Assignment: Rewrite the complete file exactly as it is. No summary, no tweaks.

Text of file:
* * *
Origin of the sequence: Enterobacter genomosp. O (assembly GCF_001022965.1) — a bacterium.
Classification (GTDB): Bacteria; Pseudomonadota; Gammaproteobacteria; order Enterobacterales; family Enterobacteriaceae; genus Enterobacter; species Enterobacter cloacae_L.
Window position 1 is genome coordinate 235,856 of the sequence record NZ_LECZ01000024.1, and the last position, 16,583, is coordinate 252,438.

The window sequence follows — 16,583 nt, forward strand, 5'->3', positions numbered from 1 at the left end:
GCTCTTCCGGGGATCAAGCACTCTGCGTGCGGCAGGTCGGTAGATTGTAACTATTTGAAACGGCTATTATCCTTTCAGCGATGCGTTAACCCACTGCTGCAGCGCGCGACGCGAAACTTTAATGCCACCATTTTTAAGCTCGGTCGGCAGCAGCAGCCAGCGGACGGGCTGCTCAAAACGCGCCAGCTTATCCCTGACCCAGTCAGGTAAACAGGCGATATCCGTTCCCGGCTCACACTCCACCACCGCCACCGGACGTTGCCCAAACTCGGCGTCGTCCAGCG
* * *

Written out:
Origin of the sequence: Enterobacter genomosp. O (assembly GCF_001022965.1) — a bacterium.
Classification (GTDB): Bacteria; Pseudomonadota; Gammaproteobacteria; order Enterobacterales; family Enterobacteriaceae; genus Enterobacter; species Enterobacter cloacae_L.
Window position 1 is genome coordinate 235,856 of the sequence record NZ_LECZ01000024.1, and the last position, 16,583, is coordinate 252,438.

The window sequence follows — 16,583 nt, forward strand, 5'->3', positions numbered from 1 at the left end:
GCTCTTCCGGGGATCAAGCACTCTGCGTGCGGCAGGTCGGTAGATTGTAACTATTTGAAACGGCTATTATCCTTTCAGCGATGCGTTAACCCACTGCTGCAGCGCGCGACGCGAAACTTTAATGCCACCATTTTTAAGCTCGGTCGGCAGCAGCAGCCAGCGGACGGGCTGCTCAAAACGCGCCAGCTTATCCCTGACCCAGTCAGGTAAACAGGCGATATCCGTTCCCGGCTCACACTCCACCACCGCCACCGGACGTTGCCCAAACTCGGCGTCGTCCAGCG